Translation:My husband's father and mother are my in-laws.
Good question! Because 'e'nal is understood to mean in-law, we tend to think of it as working the way English in-law does. But you're right: the word has a less broad definition for Klingon that doesn't seem to support this sentence. You married into your husband's family, and your husband married into your family, but from your point of view your husband's mother and father didn't marry into your family.
There was a further use of 'e'nal from Okrand, however, in which he said that one's wife's brother's wife would be called 'e'nal. (The original question was whether Klingon had terms for brother-in-law and sister-in-law. It doesn't.)
So there is some support for the idea that Klingon 'e'nal has the same breadth as English in-law. More clarification from Okrand would be helpful.
This sentence's word order was very confusing to me. Could someone break it down and explain it please?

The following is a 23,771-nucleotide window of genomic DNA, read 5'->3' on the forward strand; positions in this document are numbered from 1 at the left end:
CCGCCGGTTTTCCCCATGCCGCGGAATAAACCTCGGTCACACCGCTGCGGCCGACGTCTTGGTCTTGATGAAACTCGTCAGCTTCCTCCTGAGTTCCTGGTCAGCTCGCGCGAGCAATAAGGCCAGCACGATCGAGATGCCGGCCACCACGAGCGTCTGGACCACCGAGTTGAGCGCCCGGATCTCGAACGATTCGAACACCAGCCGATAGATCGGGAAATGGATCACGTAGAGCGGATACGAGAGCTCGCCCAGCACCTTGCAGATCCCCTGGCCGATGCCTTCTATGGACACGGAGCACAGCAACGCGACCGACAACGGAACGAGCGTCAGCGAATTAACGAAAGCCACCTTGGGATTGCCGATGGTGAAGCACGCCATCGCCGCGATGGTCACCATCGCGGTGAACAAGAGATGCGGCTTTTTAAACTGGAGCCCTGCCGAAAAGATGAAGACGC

Probably the most important part of understanding a Klingon sentence is finding the verb. As you get used to Klingon sentence structure, you'll get used to listening for the different parts as them come. But as a beginner dealing with written sentence, you can start by finding the verb.
In this case the verb is chaH - a pronoun acting as the verb "to be". Everything before the verb is what "they are". Everything after the verb is who "they" are.
The je at the end tells us there are multiple nouns joined together and it is preceded by three nouns. Under other circumestances there would be ambiguity whether you might be talking about "my husband, the father, and the mother" or "my husband and the father's mother" or "my husband's father and the mother" or "my husband's father and mother." However in this case we have a small piece of clarifying information. The actual noun being referred to must be marked with -'e' because it is required when using a pronoun as "to be". Thus we know that vav'e' and SoS'e' are the nouns represented by chaH and since loDnalwI' is not marked with -'e' it is a descriptor, not one of the nouns in question. Thus the last three nouns plus the conjunction must form the noun phrase "my husband's father and mother".
"my in-laws"<-they are, (speaking about:)"my husband's father and mother"
Once you have broken down the sentence, I recommend you read it out loud a few times concentrating on reading it in order, but thinking about what each part means as you say it. This way, your brain can begin to get used saying and hearing the parts in proper order.